Book Review: Steeple Chasing: Around Britain by Church

OHCT Trustee Stephen Slack recommends this informative and entertaining book by Peter Ross entitled Steeple Chasing: Around Britain by Church

Peter Ross is a journalist and writer who has already written successfully about Britain’s graveyards.  In Steeple Chasing he turns his attention to the church buildings of the British Isles.  Do not expect a systematic account of the Christian history or architecture of these islands, a theology of place or of folk religion, or an analytical assessment of the place of Christianity and its buildings in modern society.

Rather, this book falls into that currently popular form of writing that, to build up a picture of something or someone, links descriptions of places and people encountered on a journey.  The thread binding this journey together is a post-Covid tour of church buildings in the British Isles (‘a pilgrimage of sorts’) undertaken as a result of the feeling that, as expressed by a character in Golding’s The Spire, ‘Life is a rickety building.’

The picture Ross paints by doing so is a rich and diverse one.  Some of the places he visits (several cathedrals, and parish churches such as Kilpeck) are well-known.  But others are more unexpected – such as Pluscarden Abbey (a brutalist post-war building now brutalised by vandals), Mornington Parish Church (in its guise as a Covid vaccination centre) and St Mary’s, North Pickenham (restored essentially by one man after having been allowed to fall into a ruinous state).

And Ross is at least as interested in people as in buildings.  Some of those ‘encountered’ on the journey (such as St Cuthbert, Bede, John Donne and Stanley Spencer) are well-known.  But others are less so – for example, Ivor Bulmer-Thomas (founder of the Friends of Friendless Churches) and Sarah Hare (whose effigy at Holy Trinity, Stow Bardolph, is the only surviving one in wax outside Westminster Abbey).  Nor are they all figures from the past:  Benedictine monks, stone masons and volunteers at the charity set up by St Martin-in-the-Fields all talk movingly about their work.  And beyond them we encounter the lives of many others – cathedral guides and vergers, the firewatchers of St Paul’s, Derbyshire well-dressers, pearly kings and queens, and many more.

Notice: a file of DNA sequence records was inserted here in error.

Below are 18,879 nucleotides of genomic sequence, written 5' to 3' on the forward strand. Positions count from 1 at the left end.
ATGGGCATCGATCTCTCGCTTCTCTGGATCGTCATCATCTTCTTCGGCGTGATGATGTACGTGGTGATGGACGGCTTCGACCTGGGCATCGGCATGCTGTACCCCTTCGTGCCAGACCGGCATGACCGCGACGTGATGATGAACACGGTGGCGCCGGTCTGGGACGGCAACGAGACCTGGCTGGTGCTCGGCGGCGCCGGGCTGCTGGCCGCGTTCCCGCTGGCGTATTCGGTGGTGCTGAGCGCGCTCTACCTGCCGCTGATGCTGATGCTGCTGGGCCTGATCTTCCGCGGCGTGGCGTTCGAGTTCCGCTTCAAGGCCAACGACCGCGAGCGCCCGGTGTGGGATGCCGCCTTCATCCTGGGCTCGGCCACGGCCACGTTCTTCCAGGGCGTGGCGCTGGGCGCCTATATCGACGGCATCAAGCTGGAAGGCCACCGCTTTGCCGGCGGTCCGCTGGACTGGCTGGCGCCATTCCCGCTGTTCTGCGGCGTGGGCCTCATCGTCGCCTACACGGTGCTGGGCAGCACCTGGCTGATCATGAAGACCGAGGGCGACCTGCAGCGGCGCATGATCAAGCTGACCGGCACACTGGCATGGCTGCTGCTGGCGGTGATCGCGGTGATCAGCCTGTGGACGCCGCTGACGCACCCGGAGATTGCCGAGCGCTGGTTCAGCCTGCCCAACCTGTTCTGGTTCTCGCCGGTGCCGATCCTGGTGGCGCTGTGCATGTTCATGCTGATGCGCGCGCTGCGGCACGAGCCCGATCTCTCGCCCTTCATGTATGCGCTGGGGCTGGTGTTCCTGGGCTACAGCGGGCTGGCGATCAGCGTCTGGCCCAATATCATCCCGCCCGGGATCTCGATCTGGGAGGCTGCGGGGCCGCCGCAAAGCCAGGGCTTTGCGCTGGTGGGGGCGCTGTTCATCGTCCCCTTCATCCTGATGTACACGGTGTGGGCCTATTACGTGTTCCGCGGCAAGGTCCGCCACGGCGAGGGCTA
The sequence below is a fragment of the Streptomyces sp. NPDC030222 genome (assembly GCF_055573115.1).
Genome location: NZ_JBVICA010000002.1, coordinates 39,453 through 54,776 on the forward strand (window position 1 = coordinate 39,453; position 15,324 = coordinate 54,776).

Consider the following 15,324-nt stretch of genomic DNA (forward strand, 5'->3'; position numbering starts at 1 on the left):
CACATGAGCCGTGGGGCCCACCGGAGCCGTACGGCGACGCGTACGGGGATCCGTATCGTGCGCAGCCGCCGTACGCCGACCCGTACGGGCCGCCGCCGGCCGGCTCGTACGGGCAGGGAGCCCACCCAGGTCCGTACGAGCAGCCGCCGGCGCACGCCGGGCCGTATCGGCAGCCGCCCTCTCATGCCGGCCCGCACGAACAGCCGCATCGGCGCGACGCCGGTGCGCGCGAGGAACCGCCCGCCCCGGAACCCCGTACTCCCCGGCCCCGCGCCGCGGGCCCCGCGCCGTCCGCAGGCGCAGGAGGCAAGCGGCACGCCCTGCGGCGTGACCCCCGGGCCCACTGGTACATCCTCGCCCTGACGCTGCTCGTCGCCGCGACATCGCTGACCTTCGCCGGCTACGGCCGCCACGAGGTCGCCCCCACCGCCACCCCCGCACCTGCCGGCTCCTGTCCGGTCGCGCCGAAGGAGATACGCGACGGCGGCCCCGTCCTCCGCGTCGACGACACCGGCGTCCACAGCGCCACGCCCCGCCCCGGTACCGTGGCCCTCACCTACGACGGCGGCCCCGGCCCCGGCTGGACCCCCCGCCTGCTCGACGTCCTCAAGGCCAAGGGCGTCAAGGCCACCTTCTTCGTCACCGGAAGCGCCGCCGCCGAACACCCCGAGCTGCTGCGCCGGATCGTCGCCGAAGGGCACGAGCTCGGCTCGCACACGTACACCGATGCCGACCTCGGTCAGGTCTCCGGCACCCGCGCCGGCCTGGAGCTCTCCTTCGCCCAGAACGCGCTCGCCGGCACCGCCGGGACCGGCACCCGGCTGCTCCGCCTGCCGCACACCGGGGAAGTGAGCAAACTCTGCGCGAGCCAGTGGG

Nor is the wider context inhabited by these places and people ignored:  Ross does not flinch from being honest about the problems associated with our extraordinary heritage of religious buildings – not least that of maintaining them in the face of religious decline – and whether there might be better ways (such as different funding models) of doing things.  And his informative account of enthusiasts recording bats in a Norfolk church throws an eirenic light on a very contentious issue that helped me to see the complexities in it.

All this is well presented and organised; and Ross writes fluently, has a good turn of phrase and a dry sense of humour (deployed tellingly, for example, in his not entirely sympathetic account of New Age worship in a Glastonbury chapel).

As to his own relationship with the rich heritage he is exploring, Ross has no personal faith (‘I left the Church.  But churches never quite left me’) and seldom expresses any experience of the numinous.  And whilst his journey seems to have met his objective of being ‘buttressed and braced by history,’ that appears to be the result of meeting many good people rather than anything else.  But he nonetheless emerges as a strong advocate of the need to protect and preserve our inheritance of religious buildings – both for the architectural and artistic traditions they embody and because of their role in telling the story of our peoples and, indeed, people: ‘Churches hold within them Britain’s history, national and personal.’

Chasing Steeples therefore provides an insight in how to frame a case for protecting our built religious heritage that will find purchase with well-disposed non-believers – a constituency whose support those who love that heritage will increasingly need to cultivate.  But that is not the reason for reading the book:  read it anyway, as there is much in it to inform, entertain and amuse.

Steeple Chasing: Around Britain by Church, by Peter Ross. (Headline Publishing Group), May 2023, Pages: 400, 240 x 162mm
ISBN-13: 9781472281920. Hardcover £22.

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